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Art of Design: Designing for Survival

Joseph Pubillones on

Having just survived a hurricane in Florida -- Irma, to be exact -- and a week without conditioned air, I was given some downtime to think and write. This hot, miserable period of time allowed me to gathers ideas for comfort -- or lack thereof. Just as each hurricane season seams to get more intense, is it possible to decorate for survival? What the heck, I felt like I was a contestant on a reality show ... I was sleeping with windows and doors wide open, taking several short but cold showers. I was naked and afraid!

I swear I could feel every gnat and critter existing on earth slowly climbing through my home. Immediately, my mind ran to the early days when the pioneers came to the south. How'd they do it? How did they survive? I've seen some early images showing the first families of the south in layers upon layers of clothing. I, for one, would have died an early death from heat exhaustion.

Contemplating the clothing that would "protect" one from the heat led me to think of the architecture that was designed for such hot and humid climates.

When I was in architecture school at the University of Miami, I remember being given a book to read for a class called "Thermal Delight in Architecture," by Lisa Heschong. She describes how ancient architectural buildings would provide heat and cooling through the architecture itself, and challenges the reader to think about the possibility of passive heating and cooling systems, with the idea that hermetically enclosed air conditioned buildings are just not sustainable. Well, of course, I think it's a great small book to read, while I don't believe air condition should or will ever go away. I do believe that you should design spaces that take into consideration when mechanical systems are down.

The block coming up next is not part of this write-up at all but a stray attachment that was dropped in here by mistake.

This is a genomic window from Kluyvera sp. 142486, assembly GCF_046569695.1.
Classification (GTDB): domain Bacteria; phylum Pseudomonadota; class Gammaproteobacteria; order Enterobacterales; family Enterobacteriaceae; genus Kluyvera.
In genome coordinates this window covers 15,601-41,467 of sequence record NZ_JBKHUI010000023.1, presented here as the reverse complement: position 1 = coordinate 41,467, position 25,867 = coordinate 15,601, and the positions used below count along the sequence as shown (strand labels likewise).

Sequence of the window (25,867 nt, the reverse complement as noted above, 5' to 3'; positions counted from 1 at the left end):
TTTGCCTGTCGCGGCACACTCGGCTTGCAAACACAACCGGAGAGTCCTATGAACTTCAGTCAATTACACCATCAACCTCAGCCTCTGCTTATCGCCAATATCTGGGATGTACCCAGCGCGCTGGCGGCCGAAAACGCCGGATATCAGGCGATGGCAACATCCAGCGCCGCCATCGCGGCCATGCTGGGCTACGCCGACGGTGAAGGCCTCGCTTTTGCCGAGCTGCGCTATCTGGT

So here are my observations for survival:

--Make sure all windows and doors open. If you have the ability to align windows and doors across from each other, even better.

--Provide screening for openings to avoid bugs from coming in the home. If you can provide an outdoor screen porch or patio, even better.

--Use linen and cotton fabrics that can easily be hand-washed and line-dried.

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--Although you may have central AC, keep a window slide-in unit in a room that can be powered by a generator.

--There are a number of decorative battery operated led lamps that blend in with the decor of any home online.

--Raising your floor above the ground help breezes blow beneath your home, but also with tidal surges it is advised to be at least a few feet from the crest of the street your home is on. A city survey will tell you the street elevations.

Architecturally, most homes from the early 1900s through the 1930s incorporated some passive systems of design, such as front porches, higher ceilings, extended overhangs to protect from the sun, windows that aligned for cross-ventilation and elevated floors with a crawl space beneath. Take note of these historic beauties -- there is a reason why they are still around.

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Joseph Pubillones is the owner of Joseph Pubillones Interiors, an award-winning interior design firm based in Palm Beach, Florida. His website is www.josephpubillones.com. To find out more about Joseph Pubillones, or to read features by other Creators Syndicate writers and cartoonists, visit the Creators Syndicate website at www.creators.com.

Copyright 2017 Creators Syndicate Inc.
 

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